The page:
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No Comparing: Difficult but not Impossible
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May 6, 2015  |  Written by Carlota Nelson

It´s difficult not to compare. We do it so often that we are rarely conscious of it. We compare headlines, jobs, relationships, experiences, friends, singers, tablets, clothes… Comparing is instinctive and an activity that, sometimes, helps us to decide what is best. But when we do it with our children, some experts believe it´s a recipe for disaster. Today, we would like to share what comparisons are toxic and how to compare so its actually beneficial.

Have you ever wondered how many times you´ve compared your children? Or how many times you´ve compared them to their cousins, friends or schoolmates? There are many different ways to compare and many reasons to do so, but we must learn how it works so it doesn´t become harmful.

What hides behind a comparison? Sally-Anne McCormack, clinical psychologist and teacher, assures us that our intentions, when we compare, is what we must control and keep in mind. McCormack says that “comparing is normal, something that is intrinsic to human behaviour. It´s alright to do so as long as the comparison is born out of observation, not a judgement.”

When it comes to raising children, the majority of parents use comparisons to motivate them and get them to improve whatever it is they do. But to do it well, educators and child psychologists recommend the following tips:

Just like when we praise our children, we must be careful when we  compare and do it only when its related to the effort they place on accomplishing something or trying something new. “A few weeks ago, you didn´t know who to write cursive and look at you now! You do it so much better.”

Comparing can also be used to show their progress and development. “When you practice/concentrate, you are better at it.”

Another way of positive comparison is identifying their interests and talents and showing them that they might be different from their schoolmates, siblings or friends. But that is what makes them special.

We must not forget that each person is unique and we need to encourage it and learn to value and accept the differences.  “Your brother likes to play soccer and you like to play piano. Both are great activities. You might want to learn from each other.”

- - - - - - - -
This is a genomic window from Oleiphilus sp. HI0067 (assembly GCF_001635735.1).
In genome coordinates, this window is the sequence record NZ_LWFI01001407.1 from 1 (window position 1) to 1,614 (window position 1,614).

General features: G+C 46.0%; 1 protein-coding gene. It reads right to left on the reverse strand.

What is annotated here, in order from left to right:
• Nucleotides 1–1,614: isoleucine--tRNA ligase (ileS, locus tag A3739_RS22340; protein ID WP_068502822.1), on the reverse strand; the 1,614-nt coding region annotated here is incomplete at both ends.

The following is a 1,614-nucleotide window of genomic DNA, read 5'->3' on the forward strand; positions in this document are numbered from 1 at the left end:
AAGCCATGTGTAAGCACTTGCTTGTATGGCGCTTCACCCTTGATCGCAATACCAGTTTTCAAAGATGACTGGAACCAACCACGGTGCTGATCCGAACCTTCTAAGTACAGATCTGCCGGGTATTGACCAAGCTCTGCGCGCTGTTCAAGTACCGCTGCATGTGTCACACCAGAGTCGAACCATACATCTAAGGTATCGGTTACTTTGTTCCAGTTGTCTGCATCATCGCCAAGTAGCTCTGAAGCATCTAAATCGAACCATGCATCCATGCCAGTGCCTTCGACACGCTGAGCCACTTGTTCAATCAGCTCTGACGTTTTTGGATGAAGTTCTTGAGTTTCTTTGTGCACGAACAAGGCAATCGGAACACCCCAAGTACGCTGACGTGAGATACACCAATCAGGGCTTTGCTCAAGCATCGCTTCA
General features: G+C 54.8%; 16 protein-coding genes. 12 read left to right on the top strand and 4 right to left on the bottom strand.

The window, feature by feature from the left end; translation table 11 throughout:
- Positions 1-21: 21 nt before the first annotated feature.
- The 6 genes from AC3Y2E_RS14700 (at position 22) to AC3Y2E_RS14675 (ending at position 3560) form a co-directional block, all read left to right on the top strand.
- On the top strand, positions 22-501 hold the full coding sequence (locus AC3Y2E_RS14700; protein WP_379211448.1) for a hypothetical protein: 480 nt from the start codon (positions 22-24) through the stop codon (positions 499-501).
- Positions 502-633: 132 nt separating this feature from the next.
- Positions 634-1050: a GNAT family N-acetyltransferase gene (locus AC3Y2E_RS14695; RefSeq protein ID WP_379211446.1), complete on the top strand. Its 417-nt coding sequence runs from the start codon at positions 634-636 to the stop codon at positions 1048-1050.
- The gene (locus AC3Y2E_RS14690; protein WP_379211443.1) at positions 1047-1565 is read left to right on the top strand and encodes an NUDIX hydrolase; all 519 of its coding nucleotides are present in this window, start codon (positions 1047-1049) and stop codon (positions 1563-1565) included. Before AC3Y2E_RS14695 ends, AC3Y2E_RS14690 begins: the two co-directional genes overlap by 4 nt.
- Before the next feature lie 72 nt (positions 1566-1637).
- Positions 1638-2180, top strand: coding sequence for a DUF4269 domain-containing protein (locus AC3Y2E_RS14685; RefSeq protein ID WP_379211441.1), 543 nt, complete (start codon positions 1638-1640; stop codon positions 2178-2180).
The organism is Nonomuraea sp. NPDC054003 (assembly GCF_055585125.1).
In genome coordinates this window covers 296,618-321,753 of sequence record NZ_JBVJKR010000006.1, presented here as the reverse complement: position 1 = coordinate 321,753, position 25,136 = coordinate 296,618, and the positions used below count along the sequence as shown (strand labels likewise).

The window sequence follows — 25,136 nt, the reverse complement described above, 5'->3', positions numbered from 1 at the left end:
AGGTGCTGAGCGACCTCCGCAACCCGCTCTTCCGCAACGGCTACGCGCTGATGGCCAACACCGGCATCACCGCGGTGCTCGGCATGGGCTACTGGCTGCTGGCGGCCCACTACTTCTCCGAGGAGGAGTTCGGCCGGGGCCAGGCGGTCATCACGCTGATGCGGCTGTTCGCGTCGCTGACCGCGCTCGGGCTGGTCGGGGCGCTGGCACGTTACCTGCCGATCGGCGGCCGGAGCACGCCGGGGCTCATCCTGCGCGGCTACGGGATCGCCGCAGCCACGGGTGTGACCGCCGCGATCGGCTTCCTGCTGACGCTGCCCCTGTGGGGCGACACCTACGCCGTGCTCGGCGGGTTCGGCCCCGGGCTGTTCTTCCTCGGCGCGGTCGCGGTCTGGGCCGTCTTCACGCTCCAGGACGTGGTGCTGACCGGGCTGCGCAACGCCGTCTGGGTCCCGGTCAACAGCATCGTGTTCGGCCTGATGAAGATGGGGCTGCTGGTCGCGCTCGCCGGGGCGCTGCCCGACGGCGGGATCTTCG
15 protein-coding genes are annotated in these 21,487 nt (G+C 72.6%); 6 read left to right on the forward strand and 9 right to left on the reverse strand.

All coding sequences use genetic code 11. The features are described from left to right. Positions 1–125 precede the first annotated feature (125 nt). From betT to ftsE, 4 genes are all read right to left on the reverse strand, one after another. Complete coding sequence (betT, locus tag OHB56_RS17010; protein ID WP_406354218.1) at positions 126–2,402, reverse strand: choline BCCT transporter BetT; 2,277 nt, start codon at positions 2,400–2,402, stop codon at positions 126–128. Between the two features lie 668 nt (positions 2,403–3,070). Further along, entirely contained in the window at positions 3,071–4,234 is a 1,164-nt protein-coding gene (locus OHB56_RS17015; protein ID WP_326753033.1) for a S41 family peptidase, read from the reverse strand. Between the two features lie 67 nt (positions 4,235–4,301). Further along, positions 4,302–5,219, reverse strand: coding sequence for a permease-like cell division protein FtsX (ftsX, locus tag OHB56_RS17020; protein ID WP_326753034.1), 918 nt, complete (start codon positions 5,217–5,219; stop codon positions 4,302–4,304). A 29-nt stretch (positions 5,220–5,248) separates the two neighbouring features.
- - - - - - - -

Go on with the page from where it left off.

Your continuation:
Establishing goals is important only if they are realistic and can be accomplished. Things like “Why can´t you be more like your brother?” will only lead to frustration, confusion and it will lower their self esteem.

It would be better to say something like: “Have you noticed how your brother concentrates when he´s carrying a tray? Why don´t you try it to see whether you can do it too, without spilling?”

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Comparing children awakens their jealousy, especially if you compare siblings, which causes them to fight for your attention and love.” Children feel the need to please us and when we compare them, they feel resentful and believe they aren´t good enough.

Part of our responsibility as parents and teachers is to inspire our kids. According o this article, published by BebesyMas, “inspiring means to teach them to be happy for others and it also motivates them to place more effort into what they want to do or learn instead of wanting to do the same thing as everyone else.”

Our mission at The Toy Blog is to help parents and teachers do the most important job in the world, one that is not taught anywhere. One of the keys to success is remembering that children need to feel good when asking for help, or when trying to solve a problem. They need to feel accepted and loved for whom they are and this should not depend on whether they do something right or wrong or are as good as their brother or classmate.

We must let them participate in conversations, tasks and activities. They too are part of the team and have something to say. Remember, when we react disproportionately, it could lead our children to avoid taking risks or trying just because they fear they´ll disappoint you.

We should teach them, not discipline them in an intimidating or humiliating way. We are the mirrors in which they look at themselves so let´s try not to judge or compare them but rather accept, learn to laugh at oneself and see the positive in everyone. It´s difficult, we know, but it´s not impossible.

Photo Credits: Emran Kassim

Photo Credits: Mike Babiarz

 

 

CATEGORIES: PLAYING TOGETHER  |  TAGS: , , , , , , , , , , , , , , , ,
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